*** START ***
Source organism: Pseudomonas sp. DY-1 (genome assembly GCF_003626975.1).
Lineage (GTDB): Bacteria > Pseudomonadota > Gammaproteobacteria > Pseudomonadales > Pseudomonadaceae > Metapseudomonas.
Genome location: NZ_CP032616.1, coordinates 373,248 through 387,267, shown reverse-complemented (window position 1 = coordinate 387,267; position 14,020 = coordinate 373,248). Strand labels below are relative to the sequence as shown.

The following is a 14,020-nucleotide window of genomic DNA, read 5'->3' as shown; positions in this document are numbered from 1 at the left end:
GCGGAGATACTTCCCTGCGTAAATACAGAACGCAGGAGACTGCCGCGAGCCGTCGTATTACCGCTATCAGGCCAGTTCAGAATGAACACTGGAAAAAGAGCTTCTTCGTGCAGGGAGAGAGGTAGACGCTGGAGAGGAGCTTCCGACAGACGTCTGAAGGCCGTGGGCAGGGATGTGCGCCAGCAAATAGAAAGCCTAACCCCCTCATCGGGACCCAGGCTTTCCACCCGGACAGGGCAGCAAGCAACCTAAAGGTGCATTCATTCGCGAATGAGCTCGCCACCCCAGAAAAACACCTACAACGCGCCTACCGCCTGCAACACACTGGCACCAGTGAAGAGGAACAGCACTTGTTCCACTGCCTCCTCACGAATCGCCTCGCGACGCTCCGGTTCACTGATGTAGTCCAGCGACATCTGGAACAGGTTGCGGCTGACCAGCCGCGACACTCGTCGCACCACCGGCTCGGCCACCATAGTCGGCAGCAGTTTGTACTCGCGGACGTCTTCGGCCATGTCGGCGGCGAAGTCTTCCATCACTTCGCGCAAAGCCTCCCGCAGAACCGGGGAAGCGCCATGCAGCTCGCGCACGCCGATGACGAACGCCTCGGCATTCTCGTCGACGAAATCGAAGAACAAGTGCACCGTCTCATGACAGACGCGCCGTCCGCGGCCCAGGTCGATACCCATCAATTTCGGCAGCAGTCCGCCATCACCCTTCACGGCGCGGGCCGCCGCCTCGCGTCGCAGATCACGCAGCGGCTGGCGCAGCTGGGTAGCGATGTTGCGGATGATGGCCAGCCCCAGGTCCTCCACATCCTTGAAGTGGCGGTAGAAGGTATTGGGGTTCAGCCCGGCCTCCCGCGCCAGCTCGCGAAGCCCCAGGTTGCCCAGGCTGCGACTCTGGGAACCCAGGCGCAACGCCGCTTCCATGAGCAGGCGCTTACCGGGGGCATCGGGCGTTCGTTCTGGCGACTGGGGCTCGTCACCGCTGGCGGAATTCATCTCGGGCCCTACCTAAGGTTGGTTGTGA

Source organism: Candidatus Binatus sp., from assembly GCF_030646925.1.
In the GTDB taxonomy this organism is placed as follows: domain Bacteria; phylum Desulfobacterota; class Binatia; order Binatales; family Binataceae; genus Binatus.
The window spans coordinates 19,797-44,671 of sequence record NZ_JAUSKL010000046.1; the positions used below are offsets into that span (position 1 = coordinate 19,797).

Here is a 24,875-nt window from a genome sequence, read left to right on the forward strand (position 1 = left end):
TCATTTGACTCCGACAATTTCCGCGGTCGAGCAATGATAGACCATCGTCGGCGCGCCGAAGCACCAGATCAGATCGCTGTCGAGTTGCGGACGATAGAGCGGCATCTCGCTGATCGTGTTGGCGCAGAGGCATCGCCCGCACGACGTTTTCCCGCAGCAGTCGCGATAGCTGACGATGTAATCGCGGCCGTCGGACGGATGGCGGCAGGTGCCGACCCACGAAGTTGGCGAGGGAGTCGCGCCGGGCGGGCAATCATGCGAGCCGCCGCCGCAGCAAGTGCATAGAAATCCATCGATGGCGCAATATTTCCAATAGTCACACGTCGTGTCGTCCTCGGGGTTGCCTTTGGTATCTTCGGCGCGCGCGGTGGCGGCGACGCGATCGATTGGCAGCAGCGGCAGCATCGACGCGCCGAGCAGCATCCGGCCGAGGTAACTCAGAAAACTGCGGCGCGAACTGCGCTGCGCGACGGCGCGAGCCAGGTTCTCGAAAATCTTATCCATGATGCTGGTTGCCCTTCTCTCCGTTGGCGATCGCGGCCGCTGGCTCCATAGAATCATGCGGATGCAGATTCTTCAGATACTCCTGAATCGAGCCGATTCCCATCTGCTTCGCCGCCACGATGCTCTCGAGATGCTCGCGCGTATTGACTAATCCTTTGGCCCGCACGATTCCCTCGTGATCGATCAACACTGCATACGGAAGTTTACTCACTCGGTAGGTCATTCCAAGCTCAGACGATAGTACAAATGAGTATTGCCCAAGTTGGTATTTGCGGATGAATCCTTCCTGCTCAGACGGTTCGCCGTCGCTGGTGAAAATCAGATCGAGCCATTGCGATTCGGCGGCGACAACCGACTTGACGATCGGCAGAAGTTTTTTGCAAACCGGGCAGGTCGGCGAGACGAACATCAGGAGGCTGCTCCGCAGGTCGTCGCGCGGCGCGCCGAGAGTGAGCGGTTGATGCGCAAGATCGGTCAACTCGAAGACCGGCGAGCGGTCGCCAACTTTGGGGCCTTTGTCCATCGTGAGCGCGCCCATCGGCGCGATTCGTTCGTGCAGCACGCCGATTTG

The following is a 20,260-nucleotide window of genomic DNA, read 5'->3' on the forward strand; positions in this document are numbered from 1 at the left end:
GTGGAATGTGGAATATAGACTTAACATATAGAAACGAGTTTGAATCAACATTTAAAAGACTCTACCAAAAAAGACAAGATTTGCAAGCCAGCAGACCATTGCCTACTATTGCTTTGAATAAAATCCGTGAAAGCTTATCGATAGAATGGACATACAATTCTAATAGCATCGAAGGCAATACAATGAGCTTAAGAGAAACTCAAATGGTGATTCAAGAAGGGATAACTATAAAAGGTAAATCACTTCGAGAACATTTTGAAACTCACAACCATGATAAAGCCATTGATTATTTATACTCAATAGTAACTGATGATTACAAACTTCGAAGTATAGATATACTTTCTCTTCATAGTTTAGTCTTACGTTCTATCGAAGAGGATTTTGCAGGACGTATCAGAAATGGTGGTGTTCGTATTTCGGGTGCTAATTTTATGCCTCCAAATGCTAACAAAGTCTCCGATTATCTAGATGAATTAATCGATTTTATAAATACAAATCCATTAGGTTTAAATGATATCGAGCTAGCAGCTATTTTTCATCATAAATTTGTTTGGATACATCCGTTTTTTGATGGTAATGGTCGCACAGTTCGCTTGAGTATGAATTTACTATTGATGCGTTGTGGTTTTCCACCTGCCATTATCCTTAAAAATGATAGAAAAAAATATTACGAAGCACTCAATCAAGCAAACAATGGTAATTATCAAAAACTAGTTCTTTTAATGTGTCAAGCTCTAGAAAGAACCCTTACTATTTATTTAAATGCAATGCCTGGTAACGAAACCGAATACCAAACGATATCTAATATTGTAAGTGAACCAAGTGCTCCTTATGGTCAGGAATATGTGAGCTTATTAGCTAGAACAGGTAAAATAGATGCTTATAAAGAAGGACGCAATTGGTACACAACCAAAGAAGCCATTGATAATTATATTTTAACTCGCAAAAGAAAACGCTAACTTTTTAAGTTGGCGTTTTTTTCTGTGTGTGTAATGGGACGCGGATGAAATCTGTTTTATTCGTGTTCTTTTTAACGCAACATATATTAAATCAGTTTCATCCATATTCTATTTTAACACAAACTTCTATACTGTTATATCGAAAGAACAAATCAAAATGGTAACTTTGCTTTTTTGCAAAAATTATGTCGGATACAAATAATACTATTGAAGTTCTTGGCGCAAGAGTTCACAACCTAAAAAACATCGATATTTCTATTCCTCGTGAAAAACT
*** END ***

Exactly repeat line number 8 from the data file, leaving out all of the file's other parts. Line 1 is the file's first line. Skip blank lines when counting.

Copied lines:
The window spans coordinates 19,797-44,671 of sequence record NZ_JAUSKL010000046.1; the positions used below are offsets into that span (position 1 = coordinate 19,797).